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Secretary of Defense Mattis Threatens China With 'Much Larger Consequences'

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Speaking at an international security forum in Singapore on Saturday, Secretary of State James Mattis warned the Chinese government of “much larger consequences” if it continued to militarize the South China Sea, CNBC reported.

Speaking at the Shangri-La Dialogue, Mattis told his audience that Beijing’s militarization of islands in the region “is tied directly to military use for the purpose of intimidation and coercion.”

China has recently installed military hardware on Hainan Island in the South China Sea  — including jamming devices and anti-ship missiles — which has worried other nations both in the region and abroad.

“The placement of these weapon systems is tied directly to military use for the purpose of intimidation and coercion,” Mattis told the conference.

The Spratly Islands are a disputed set of islands in the South China Sea which China has been militarizing, as well.

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“China’s militarization of the Spratlys is also in direct contradiction to President Xi Jinping’s 2015 public assurances in the White House Rose Garden that they would not do this,” Mattis said.

In an interview with CNBC last month, a Pentagon official said China’s actions in the Spratlys were destabilizing the region.

“We have consistently called on China, as well as other claimants, to refrain from further land reclamation, construction of new facilities, and militarization of disputed features, and to commit to managing and resolving disputes peacefully with other claimants,” the official said. “The further militarization of outposts will only serve to raise tensions and create greater distrust among claimants.”

At his speech on Saturday, Mattis said there would be no increase in military prestige or power for the Chinese by militarizing the islands, according to The New York Times.

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The secretary of defense also defended American freedom of navigation operations through the South China Sea even as Chinese officials at the same conference protested them.

“We do not see it as a militarization by going through what has traditionally been an international water space,” Mattis said. “What we see it as, is a reaffirmation of the rules-based order.”

Mattis also said the United States had withdrawn an invitation to China participate in multilateral military exercises this summer because of its militarization of the South China Sea. While that was a “relatively small consequence,” Mattis said, “I believe there are much larger consequences in the future.”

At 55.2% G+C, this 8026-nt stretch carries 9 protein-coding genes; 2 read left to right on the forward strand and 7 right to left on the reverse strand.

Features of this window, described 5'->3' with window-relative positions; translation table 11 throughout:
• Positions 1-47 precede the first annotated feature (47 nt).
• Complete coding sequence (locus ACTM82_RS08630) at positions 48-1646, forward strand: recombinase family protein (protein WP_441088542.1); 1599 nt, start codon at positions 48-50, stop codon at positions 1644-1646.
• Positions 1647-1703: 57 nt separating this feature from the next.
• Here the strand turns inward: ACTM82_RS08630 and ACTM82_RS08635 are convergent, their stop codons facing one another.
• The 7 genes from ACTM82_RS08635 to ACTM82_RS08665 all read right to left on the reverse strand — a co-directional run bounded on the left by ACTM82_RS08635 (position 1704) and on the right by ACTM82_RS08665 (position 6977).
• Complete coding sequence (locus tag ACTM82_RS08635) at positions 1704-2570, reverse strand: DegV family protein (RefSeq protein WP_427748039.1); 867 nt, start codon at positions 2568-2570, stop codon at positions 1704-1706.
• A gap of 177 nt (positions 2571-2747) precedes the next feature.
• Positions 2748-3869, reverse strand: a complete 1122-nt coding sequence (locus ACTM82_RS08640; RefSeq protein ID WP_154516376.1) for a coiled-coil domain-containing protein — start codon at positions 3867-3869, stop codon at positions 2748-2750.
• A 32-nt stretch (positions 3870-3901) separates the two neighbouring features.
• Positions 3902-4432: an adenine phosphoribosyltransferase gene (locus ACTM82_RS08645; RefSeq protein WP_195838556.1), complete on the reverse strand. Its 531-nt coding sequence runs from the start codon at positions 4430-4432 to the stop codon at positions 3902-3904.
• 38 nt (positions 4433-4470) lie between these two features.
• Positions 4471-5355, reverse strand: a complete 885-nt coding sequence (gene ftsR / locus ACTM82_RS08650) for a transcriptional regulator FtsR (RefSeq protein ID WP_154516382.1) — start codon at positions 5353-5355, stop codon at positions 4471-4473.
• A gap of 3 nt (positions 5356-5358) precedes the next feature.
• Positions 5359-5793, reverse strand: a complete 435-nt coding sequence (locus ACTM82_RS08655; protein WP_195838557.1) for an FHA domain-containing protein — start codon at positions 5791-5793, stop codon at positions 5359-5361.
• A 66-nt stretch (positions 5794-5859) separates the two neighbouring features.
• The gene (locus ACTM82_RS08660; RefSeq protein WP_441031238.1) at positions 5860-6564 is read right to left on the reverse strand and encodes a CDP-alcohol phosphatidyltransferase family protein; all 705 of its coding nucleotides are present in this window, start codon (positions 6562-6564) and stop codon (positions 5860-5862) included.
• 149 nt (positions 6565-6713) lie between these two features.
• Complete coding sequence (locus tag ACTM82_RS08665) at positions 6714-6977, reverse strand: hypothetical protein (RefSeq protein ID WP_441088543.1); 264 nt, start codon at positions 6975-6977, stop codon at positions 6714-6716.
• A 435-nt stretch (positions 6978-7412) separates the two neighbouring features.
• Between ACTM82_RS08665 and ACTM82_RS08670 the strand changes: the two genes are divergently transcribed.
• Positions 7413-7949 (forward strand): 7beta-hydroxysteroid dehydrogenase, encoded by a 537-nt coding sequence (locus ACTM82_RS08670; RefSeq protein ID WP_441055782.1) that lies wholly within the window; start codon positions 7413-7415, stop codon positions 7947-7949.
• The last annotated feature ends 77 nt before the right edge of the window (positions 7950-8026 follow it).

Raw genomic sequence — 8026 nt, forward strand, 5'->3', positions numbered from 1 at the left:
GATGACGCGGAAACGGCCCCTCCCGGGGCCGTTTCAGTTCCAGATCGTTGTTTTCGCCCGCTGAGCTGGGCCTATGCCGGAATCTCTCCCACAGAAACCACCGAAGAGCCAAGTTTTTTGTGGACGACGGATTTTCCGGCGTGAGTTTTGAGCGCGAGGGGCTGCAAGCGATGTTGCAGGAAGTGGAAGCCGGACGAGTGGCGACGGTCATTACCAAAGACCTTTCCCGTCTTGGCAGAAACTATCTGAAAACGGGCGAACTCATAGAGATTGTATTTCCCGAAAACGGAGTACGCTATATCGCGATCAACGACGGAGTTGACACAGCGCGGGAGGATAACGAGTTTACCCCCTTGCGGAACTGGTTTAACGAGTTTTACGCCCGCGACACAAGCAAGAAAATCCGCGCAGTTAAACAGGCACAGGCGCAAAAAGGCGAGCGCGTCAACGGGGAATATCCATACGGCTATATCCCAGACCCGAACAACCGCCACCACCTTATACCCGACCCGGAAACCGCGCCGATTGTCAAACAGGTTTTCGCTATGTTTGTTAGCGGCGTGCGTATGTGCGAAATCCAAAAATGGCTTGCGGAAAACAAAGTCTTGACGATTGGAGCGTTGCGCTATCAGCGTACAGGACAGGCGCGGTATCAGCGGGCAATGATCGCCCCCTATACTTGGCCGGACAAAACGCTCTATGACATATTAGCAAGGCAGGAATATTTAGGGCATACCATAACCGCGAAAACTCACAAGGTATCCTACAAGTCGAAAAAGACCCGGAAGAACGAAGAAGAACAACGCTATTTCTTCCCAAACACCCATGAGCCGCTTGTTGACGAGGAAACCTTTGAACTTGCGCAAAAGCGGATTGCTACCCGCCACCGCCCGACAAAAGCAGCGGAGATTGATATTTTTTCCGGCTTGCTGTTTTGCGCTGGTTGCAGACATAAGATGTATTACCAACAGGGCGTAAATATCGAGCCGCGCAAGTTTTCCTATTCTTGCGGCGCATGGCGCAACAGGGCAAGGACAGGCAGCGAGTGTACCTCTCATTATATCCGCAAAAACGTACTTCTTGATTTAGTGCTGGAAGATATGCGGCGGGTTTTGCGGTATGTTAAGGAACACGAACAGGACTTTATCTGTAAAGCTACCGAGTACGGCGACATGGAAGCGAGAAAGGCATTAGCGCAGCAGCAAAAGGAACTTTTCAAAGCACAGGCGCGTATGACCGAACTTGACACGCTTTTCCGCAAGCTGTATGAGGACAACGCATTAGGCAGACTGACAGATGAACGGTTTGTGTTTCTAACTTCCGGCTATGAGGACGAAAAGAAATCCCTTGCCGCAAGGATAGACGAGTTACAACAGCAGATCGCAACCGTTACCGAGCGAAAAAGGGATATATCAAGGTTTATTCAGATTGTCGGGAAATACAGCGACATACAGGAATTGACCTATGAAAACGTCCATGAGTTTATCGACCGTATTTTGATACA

Asked to elaborate, Mattis didn’t offer specific measures but said action would be taken if China continued its recalcitrance.

“There are consequences that will continue to come home to roost, so to speak, with China, if they don’t find a way to work more collaboratively with all of the nations who have interests,” he said.

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Mattis added that he was open to cooperation with Beijing, but that the Pentagon remained committed to ensuring the freedom of navigation in the region.

“If the U.S. will continue to pursue a constructive results-oriented relationship with China, ‘cooperation,’ whenever possible, will be the name of the game and competing vigorously where we must,” Mattis said.

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C. Douglas Golden is a writer who splits his time between the United States and Southeast Asia. Specializing in political commentary and world affairs, he's written for Conservative Tribune and The Western Journal since 2014.
C. Douglas Golden is a writer who splits his time between the United States and Southeast Asia. Specializing in political commentary and world affairs, he's written for Conservative Tribune and The Western Journal since 2014. Aside from politics, he enjoys spending time with his wife, literature (especially British comic novels and modern Japanese lit), indie rock, coffee, Formula One and football (of both American and world varieties).
Birthplace
Morristown, New Jersey
Education
Catholic University of America
Languages Spoken
English, Spanish
Topics of Expertise
American Politics, World Politics, Culture




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